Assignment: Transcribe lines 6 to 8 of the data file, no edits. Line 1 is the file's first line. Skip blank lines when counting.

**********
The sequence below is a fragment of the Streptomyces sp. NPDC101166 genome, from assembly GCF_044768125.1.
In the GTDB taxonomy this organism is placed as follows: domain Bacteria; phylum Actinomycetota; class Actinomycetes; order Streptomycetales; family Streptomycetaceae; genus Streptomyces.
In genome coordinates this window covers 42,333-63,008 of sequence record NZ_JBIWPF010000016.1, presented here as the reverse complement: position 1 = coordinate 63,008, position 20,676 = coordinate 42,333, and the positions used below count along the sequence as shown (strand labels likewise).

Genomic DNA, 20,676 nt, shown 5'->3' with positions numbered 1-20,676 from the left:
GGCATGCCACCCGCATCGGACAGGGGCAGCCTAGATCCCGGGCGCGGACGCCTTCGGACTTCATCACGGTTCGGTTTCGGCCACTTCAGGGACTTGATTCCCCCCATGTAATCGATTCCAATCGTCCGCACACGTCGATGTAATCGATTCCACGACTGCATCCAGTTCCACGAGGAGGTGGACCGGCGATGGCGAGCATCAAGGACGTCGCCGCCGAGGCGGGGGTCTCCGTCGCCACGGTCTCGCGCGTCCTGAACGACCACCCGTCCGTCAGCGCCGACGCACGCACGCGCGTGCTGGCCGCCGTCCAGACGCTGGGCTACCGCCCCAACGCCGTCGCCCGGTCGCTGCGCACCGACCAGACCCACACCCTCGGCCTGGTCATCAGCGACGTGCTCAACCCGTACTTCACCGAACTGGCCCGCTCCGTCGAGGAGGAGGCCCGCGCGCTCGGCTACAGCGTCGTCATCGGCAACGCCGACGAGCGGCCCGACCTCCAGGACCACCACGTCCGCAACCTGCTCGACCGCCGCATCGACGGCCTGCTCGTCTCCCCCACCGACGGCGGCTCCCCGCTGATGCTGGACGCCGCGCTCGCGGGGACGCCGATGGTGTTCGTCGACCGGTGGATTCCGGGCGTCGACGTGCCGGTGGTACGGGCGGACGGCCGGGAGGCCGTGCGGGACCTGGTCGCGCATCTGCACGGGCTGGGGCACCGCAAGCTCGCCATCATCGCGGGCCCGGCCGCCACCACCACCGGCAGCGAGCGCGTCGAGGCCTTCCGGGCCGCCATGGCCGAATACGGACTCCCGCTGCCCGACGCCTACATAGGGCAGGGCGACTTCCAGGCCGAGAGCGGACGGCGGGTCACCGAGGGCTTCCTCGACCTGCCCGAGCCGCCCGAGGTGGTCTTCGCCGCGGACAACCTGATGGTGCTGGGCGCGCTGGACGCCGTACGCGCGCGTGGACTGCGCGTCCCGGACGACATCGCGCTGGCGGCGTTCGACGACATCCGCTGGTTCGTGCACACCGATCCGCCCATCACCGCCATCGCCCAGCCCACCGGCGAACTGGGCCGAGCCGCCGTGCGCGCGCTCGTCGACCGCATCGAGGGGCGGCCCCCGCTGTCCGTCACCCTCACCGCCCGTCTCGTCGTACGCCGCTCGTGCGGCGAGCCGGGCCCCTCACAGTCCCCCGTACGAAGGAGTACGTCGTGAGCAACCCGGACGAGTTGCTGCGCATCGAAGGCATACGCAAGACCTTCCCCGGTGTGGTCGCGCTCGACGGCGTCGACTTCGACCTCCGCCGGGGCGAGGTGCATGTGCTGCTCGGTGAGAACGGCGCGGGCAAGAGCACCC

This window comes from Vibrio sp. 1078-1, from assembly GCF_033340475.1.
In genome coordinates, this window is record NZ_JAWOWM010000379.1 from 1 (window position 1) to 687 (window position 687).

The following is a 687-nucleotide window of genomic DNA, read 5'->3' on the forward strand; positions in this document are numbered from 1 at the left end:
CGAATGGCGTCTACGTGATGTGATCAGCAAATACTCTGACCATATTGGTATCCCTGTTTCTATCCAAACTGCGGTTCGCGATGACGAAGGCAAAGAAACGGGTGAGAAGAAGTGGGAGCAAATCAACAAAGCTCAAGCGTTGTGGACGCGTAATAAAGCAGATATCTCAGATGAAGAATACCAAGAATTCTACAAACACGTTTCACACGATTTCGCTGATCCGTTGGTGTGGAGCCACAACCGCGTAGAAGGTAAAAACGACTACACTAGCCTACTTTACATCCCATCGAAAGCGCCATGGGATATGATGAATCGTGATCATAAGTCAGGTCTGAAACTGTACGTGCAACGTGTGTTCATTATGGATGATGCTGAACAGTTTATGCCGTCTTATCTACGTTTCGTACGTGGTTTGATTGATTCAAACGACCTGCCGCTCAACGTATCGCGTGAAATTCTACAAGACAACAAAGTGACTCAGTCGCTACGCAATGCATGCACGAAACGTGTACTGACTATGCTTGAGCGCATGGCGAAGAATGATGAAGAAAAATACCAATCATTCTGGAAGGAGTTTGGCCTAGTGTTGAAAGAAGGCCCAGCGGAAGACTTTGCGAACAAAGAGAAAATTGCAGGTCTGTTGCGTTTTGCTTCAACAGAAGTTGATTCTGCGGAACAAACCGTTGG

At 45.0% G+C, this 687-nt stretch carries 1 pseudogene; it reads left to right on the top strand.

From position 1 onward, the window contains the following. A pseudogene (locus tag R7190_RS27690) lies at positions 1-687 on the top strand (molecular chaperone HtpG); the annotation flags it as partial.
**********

This window comes from Vibrio sp. 1078-1, from assembly GCF_033340475.1.
In genome coordinates, this window is record NZ_JAWOWM010000379.1 from 1 (window position 1) to 687 (window position 687).

The following is a 687-nucleotide window of genomic DNA, read 5'->3' on the forward strand; positions in this document are numbered from 1 at the left end: